The pressure caused by my train diving under the English Channel at 150 miles per hour hurt my ears, but I’m out now, zooming past the French countryside, and can concentrate again. Front-page headlines here in France and the U.K.—and everywhere in Europe—are the same: an upset in the French presidential elections.
You may not be following the French election drama, but if you take 10 minutes to break it down, you will uncover an ancient strategic pattern at work. This same pattern is shaping U.S. elections. It’s a pattern that could help you break through whatever is standing in your way.
It’s the oldest play in the book. You’ve seen it on football fields and fútbol fields, indeed in almost any game of life. It follows three phases: (1) the defender is attacked from the right, (2) he pivots to the right in response, and then (3) the attacker passes on the left, leaving the defender scrambling off-balance. The Chinese call this pattern "rally to the east, attack to the west" (stratagem #29 in my book, Outthink the Competition).
Here is how it works in real life.
Phase 2: The defense pivots to the right. Romney took strongly conservative positions on everything from immigration to abortion to health care to defend himself. With each passing day of a primary that lasted too long, Romney moved further and further to the right. The Democrats saw this happening so were careful not to engage too early. To attack Romney from the left would have given him reason to stay centered and they wanted him to move as far to the right as he would.
Phase 3: The real attack from the left. Two weeks ago, the attack from the right disappeared when Santorum suspended his campaign. Romney found himself like that defender, off-balance, positioned too far to one side, creating an opening for the Democrats. While for the past three months, Democrats have been labeling Romney a "flip-flopper" without a core, without true values, they have abruptly reversed their argument, deciding to paint Romney as someone who has a core after all … someone with strong convictions that are extremely conservative.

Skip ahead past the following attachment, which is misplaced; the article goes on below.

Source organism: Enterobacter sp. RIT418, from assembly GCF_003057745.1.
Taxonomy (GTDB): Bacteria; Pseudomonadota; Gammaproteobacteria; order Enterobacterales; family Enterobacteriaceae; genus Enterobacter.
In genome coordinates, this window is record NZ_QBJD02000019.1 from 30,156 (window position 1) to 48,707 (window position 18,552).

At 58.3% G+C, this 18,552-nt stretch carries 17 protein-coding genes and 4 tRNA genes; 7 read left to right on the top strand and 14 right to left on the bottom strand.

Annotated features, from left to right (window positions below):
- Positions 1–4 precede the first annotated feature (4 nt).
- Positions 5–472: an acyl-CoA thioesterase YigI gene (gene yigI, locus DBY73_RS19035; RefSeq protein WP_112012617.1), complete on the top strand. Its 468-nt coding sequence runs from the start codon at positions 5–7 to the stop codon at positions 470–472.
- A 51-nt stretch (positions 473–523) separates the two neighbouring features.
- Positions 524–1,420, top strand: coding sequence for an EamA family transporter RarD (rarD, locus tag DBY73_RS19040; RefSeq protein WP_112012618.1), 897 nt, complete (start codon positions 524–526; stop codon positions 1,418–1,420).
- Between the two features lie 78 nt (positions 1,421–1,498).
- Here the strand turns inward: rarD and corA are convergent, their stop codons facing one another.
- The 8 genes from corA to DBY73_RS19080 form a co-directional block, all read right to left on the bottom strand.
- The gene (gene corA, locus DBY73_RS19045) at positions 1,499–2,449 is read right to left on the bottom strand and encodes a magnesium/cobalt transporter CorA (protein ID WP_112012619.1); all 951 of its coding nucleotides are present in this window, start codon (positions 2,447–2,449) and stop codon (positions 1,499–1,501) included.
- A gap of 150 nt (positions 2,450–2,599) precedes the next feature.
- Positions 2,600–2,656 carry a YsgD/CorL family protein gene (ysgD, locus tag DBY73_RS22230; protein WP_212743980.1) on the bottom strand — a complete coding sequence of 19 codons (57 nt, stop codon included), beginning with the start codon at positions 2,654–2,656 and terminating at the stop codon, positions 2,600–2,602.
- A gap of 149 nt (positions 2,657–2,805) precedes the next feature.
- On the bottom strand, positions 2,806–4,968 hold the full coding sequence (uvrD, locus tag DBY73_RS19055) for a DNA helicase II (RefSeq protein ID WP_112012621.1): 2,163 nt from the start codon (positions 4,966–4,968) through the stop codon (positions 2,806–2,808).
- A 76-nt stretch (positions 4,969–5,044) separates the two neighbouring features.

When news broke out last week that Romney, speaking at a private fundraiser in Florida, said he planned to cut government programs and combine departments, a pro-Obama blog, ThinkProgress, ran the headline "Mitt Romney Tells Rich Voters His Secret Plan to Cut Housing Assistance." A few days later when Romney received the endorsement of Pennsylvania’s governor, Tom Corbett, who made headlines for a proposal requiring women seeking abortions to first undergo an ultrasound, within hours the Democratic National Committee (DMC) released an ad "Mitt Romney and Tom Corbett: Too Extreme for Women." Senior White House Advisor David Plouffe was quoted last week as saying, "Whether it’s tax policy, whether it’s his approach to abortion, gay rights, immigration, he’s the most conservative nominee that they’ve had going back to Goldwater."
What makes this right/left strategy work is that by defending himself against one attack, your opponent exposes himself to another. Democratic strategists understand this pattern and are executing it well.
This same pattern is shaping the French elections. In the first round of elections (there will be a second since no candidate won more than 50%) Francois Hollande, the Socialist challenger from the left, beat Nicolas Sarkozy, the incumbent president from the center-right. A big cause of this was the success of the attack from the far right, led by Marine Le Pen, who came in third. Le Pen is like the Tea Party threatening Romney (Sarkozy), forcing him to move more to the right, creating room for Obama (Hollande) to win. Again, by defending himself against one attack, your opponent exposes himself to another.
What does this pattern have to do with your business? Consider Frank (not his real name), a CEO who attended my workshop recently. He shared with me that he sold a range of high-end products and has been successful at keeping his main competitor from competing with him. He has removed competition by triggering the right-left pattern.
His competitor sells low-end products but is dying to move upscale. To keep his competitor out of the high end, Frank sells a few low-end products at little to no profit and regularly speaks to customers about his interest in offering more low-end products. His competitor naturally gets word of Frank’s plans and decides to defend himself, to focus even more heavily on the low end. By defending the low end, his competitor exposes himself to an attack on the high end.
How can you apply this pattern to your advantage? To explore the possibilities, ask yourself four questions:
1. What attack or threat is your competitor defending against?
2. What alternative attack does his defense expose him to?
3. What "fake" attack could you launch?
4. What "real" attack would your competitor, defending themselves, be exposed to?
[Image: Flickr user Chris Frewin]